A heatwave hits the Dordogne area where we are staying. It is over 30°C, unusual for the time of year, too hot for doing much but swim and cool down. But nature has her ways. By the Vézère river in the deep shade of overhanging trees is a refreshing oasis of green cool calmness.
It was quite a shock to come across this large insect, nearly 2 inches long, in the bathroom during a short stay in Brittany. Insect intruders are quite common, but not usually that big. It is a great green bush cricket (or katydid).
See the remarkably long antennae.
Fortunately there was a glass and piece of card large enough to put over the insect to enable its safe removal from the house.
Buddleia is often called the ‘butterfly bush’, and ours has lived up to its name this summer. This has been a good summer for butterflies compared to recent years, but the numbers are still much less than in some summers of memory.
Peacock butterflies have been particularly evident, with their strikingly attractive mock eyes.
Painted lady butterflies are sometime migrants to the UK. We’ve seen a lot this year, so this must be a bumper year when they come here in large numbers.
These painted ladies were around thistles on local farmland. They have a certain faded grandeur, compared to the vibrant colors of the young, but this is maybe not too surprising considering the long migration.
The other day I was entranced by the pink and yellows of the grasses and flowers on Knutsford’s Small Heath. The fuzzy pink of the grass seeds offsets the yellow of the profusion of dandelions and buttercups. With only smartphone to hand, these were the pictures I took.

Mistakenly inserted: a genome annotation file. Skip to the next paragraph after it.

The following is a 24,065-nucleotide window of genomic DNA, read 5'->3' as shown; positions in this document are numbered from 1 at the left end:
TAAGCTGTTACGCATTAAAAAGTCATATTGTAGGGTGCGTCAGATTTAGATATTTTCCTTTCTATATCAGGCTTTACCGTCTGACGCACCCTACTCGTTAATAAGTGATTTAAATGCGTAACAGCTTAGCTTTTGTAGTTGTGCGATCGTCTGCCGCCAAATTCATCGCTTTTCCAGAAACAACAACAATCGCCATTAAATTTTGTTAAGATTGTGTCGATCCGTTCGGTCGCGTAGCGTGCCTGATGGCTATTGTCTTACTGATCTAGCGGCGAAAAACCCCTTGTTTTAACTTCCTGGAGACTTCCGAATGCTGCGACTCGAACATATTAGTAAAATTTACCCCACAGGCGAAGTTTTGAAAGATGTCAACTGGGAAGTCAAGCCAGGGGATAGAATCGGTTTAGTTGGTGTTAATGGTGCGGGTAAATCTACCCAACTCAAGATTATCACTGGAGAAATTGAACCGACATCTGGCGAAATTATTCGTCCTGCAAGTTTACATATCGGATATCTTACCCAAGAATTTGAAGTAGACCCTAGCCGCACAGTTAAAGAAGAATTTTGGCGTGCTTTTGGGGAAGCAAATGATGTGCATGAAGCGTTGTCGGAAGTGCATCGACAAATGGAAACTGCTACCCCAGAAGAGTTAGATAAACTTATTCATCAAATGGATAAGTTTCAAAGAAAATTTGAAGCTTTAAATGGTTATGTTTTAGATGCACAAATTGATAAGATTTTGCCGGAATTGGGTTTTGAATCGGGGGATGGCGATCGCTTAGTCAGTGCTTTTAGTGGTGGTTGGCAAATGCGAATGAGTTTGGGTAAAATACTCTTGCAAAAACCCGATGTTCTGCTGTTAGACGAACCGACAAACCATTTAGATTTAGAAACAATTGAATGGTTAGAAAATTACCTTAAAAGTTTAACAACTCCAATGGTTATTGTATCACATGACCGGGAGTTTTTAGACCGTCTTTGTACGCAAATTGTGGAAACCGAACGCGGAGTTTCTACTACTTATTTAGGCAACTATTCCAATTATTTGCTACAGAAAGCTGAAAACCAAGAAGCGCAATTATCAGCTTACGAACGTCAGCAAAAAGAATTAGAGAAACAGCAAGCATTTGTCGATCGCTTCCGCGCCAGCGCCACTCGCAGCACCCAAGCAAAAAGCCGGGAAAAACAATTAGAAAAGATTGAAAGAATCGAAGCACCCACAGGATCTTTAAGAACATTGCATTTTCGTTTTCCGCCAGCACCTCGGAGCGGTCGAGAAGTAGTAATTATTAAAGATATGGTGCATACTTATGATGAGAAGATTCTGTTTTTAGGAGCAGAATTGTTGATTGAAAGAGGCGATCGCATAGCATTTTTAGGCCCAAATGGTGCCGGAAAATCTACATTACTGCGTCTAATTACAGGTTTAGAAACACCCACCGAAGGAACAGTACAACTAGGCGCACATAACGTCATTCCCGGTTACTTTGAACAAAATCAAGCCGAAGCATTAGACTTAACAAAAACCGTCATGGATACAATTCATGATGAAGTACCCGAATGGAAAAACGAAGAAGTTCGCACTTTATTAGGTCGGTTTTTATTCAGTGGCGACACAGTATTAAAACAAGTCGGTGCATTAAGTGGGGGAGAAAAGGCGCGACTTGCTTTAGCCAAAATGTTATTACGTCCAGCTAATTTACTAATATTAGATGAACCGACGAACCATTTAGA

Sadly, this beauty is no more. The next day the grass cutters came and all was mown down, a rather dramatic illustration of the transience of nature’s beauty, and of the insensitivity of bureaucratic timetables.
Another week on from my last look, the petals on the now-huge allium flowers are losing or have lost colour and almost faded to nothing. The seed heads are full and bulbous. And still there is that amazing cluster of stems emerging from the apparently lit-up centre.
The speed at which these changes take place unnoticed by us is truly remarkable. The more you look, the more nature has to give.
I love the patterns of sand and water on river estuaries. But sometimes it’s nice to have something of interest in the foreground of a photograph. These chimneys of terraced houses in Silverdale, Lancashire serve just such a purpose.
I prefer the simplicity of the two chimneys in the main image to the six in the featured image, but each has its charm. And what a place to live!
Morcambe Bay is interesting in that five rivers drain into the estuary: rivers Leven, Kent, Keer, Lune and Wyre.
This pied wagtail settled just long enough, at RSPB Leighton Moss, to capture a couple of photographs.
These birds present a neat pattern of shades of black-white-grey; I guess ‘pied’ could be an appropriate description. From the colour, you might think that it could be a so-called grey wagtail, but that actually has a partially yellow underside, making it easily confused with the yellow wagtail, which is even more yellow. Confusing!